Apple’s M3 family of Mac chips will debut with 12GB RAM as the starting capacity
Since Apple introduced its first self-developed chip, the M1, in 2020, the majority of Mac models have begun with 8GB of unified memory, and an upgrade to 16GB requires a substantial additional expenditure. With the general prevalence of larger memory in PCs over the past two years, combined with the gradual decline in memory prices, the issue of Mac memory configuration has become more conspicuous. Many users have humorously remarked that Apple’s memory is “more expensive than gold,” including SSD storage, with prices entirely divergent from market trends.
Recent Twitter user @VadimYuryev reveals that one significant change in Apple’s forthcoming M3 series chip will be in memory configuration. Currently, tested MacBook Pro models have two capacities of 36GB and 48GB, indicating the provision of new options. The M3 will debut with 12GB as the starting capacity, and future Mac models will gradually phase out 8GB of unified memory.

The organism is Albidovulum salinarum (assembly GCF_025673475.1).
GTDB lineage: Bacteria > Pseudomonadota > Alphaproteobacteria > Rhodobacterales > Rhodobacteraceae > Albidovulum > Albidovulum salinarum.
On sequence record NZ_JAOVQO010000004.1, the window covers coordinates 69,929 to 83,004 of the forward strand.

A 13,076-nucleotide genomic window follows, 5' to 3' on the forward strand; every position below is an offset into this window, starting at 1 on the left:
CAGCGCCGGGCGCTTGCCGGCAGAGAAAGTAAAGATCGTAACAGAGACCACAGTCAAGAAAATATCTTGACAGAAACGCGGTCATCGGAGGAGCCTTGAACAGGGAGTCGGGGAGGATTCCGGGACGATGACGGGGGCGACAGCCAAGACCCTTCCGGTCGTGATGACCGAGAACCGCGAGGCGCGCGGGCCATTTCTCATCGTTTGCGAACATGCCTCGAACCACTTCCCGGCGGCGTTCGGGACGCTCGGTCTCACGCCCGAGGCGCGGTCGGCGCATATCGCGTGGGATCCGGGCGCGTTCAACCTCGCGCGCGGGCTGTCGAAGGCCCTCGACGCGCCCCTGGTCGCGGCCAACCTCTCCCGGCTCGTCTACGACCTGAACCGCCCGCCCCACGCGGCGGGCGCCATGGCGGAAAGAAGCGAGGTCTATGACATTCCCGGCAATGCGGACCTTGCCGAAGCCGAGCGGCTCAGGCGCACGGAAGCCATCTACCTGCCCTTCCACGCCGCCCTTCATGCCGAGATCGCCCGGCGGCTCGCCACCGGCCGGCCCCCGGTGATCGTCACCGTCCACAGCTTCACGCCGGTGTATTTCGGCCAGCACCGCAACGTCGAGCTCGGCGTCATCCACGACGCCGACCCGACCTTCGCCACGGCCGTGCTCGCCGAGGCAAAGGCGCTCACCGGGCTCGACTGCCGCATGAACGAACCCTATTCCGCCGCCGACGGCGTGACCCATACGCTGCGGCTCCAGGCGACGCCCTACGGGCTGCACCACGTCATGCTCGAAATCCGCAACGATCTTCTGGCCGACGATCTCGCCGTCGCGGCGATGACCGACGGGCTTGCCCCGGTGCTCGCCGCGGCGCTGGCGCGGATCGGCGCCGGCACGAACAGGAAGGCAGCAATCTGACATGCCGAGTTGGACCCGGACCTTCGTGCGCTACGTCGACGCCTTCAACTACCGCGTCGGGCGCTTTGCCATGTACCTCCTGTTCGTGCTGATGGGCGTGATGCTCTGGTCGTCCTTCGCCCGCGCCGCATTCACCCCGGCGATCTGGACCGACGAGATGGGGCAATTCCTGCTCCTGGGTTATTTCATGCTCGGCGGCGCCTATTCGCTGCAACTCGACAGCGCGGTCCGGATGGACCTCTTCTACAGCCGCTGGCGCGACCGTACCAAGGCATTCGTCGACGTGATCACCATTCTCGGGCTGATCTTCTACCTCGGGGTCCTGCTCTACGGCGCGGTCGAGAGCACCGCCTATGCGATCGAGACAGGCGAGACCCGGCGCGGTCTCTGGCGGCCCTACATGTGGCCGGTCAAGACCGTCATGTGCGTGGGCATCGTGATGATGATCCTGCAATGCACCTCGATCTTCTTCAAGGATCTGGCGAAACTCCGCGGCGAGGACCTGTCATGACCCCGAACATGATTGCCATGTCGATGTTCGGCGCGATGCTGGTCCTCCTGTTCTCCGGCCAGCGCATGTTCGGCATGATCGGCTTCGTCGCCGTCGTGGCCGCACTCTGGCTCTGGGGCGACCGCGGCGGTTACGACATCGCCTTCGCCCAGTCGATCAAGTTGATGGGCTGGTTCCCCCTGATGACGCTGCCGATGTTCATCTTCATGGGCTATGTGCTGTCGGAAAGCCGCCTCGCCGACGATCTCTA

For many potential Mac purchasers, this is undoubtedly welcome news. Unlike numerous Windows laptops, current Mac models cannot have memory added, and the capacity must be chosen at the time of purchase. If there is a need for greater memory capacity later, a large sum of money must be paid.
Moreover, rumors suggest that Apple is considering increasing the starting capacity of SSD storage from 256GB to 512GB, allowing Mac models to bid farewell to the multi-year tradition of the 8+256 classic combination. 256GB is utterly inadequate for today’s applications, even for ordinary users who can install only a few programs. If Apple can commence new Mac models with a 12+512 configuration, it is believed that more buyers will be attracted, and if the pricing remains unchanged, this would signify a savings of three thousand yuan.